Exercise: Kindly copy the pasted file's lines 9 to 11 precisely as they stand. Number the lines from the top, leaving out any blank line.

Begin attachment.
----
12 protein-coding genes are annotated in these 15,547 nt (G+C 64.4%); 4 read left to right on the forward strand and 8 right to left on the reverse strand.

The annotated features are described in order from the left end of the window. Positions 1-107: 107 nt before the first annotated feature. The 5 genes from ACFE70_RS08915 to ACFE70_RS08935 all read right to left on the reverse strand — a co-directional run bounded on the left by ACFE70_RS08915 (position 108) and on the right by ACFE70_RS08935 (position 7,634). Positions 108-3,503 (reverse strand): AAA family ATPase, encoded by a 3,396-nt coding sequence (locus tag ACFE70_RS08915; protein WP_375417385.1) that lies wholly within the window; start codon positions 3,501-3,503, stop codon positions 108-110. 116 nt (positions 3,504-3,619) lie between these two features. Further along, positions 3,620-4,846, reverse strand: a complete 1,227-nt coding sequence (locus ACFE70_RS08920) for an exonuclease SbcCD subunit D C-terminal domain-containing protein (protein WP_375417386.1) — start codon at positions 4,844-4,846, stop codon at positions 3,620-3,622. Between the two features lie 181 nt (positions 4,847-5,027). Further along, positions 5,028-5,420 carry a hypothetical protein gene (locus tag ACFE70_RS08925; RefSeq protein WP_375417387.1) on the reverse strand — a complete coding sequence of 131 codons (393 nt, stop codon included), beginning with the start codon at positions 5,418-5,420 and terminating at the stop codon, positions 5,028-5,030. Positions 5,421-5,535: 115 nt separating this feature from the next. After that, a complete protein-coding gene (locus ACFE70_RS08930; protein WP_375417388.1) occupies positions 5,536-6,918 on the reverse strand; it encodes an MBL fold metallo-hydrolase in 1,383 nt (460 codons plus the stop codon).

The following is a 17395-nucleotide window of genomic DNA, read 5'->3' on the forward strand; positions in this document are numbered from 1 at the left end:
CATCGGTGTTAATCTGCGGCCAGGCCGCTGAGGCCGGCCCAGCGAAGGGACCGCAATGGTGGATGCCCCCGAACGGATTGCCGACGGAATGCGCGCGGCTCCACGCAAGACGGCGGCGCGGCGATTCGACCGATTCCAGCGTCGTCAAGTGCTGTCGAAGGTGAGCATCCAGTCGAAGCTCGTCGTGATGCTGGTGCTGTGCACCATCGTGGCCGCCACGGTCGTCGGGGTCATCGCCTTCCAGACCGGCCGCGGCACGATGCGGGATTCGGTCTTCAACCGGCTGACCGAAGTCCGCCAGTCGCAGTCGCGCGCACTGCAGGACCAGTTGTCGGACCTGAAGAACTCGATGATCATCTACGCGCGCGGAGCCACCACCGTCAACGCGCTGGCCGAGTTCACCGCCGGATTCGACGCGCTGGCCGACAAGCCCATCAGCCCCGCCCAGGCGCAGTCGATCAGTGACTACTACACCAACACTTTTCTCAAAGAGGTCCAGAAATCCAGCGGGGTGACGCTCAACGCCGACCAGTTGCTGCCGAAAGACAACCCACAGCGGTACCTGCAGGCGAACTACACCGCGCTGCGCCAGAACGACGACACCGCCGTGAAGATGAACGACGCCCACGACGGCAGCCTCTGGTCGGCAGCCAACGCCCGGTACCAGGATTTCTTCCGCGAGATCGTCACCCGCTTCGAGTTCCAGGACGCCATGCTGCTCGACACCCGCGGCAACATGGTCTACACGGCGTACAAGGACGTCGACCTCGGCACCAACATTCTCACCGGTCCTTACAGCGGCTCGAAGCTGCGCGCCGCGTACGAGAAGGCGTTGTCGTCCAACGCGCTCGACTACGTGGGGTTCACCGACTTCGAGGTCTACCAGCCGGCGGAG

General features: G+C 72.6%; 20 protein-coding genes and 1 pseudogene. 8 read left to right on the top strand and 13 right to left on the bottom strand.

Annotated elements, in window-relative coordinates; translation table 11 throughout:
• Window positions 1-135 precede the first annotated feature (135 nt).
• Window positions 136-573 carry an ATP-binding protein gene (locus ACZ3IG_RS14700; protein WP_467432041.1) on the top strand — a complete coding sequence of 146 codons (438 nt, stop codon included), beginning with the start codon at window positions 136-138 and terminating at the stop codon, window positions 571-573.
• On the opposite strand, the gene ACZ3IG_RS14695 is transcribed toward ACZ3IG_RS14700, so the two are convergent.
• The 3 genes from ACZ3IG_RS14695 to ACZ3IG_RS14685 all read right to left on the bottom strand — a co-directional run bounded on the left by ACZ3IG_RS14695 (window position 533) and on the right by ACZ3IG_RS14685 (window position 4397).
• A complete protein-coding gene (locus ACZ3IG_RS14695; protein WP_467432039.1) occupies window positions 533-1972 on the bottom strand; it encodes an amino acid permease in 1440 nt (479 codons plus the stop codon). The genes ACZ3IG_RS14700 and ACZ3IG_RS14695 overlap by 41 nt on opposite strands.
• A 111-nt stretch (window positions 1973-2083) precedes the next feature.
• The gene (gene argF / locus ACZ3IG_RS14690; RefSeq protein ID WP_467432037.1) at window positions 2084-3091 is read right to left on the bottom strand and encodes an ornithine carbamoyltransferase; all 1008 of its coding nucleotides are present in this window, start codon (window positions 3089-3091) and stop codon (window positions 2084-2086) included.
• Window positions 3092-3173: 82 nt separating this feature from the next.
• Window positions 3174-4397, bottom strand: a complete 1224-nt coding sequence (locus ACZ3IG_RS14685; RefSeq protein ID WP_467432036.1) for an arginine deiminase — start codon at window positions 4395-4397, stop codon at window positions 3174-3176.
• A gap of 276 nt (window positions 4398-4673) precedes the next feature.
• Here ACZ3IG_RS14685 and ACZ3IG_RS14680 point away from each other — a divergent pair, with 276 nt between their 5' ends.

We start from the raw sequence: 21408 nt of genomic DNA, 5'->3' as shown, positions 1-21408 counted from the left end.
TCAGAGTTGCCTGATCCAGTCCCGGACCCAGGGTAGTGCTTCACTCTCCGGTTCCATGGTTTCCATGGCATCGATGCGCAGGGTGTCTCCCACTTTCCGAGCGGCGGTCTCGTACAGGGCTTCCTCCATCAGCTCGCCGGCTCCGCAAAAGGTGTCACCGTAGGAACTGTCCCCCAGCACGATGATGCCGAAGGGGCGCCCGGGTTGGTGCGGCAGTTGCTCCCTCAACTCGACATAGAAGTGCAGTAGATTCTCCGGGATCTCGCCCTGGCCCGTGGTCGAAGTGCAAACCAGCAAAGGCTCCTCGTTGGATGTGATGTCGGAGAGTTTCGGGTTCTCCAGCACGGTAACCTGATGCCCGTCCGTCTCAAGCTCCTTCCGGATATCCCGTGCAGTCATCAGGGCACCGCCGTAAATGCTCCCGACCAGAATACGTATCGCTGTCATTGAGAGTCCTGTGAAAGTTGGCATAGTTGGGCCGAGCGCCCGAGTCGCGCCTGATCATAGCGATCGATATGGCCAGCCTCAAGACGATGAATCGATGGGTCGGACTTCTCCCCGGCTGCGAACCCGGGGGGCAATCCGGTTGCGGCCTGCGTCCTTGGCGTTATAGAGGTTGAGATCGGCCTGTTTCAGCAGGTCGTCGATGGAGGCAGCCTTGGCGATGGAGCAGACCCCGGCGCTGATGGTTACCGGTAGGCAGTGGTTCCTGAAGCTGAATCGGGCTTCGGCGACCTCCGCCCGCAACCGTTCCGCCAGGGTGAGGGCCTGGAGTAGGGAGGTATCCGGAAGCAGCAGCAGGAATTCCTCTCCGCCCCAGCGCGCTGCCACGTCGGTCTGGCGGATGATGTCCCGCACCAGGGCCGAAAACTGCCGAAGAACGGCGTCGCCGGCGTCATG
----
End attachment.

• On the opposite strand, the gene ACZ3IG_RS14695 is transcribed toward ACZ3IG_RS14700, so the two are convergent.
• The 3 genes from ACZ3IG_RS14695 to ACZ3IG_RS14685 all read right to left on the bottom strand — a co-directional run bounded on the left by ACZ3IG_RS14695 (window position 533) and on the right by ACZ3IG_RS14685 (window position 4397).
• A complete protein-coding gene (locus ACZ3IG_RS14695; protein WP_467432039.1) occupies window positions 533-1972 on the bottom strand; it encodes an amino acid permease in 1440 nt (479 codons plus the stop codon). The genes ACZ3IG_RS14700 and ACZ3IG_RS14695 overlap by 41 nt on opposite strands.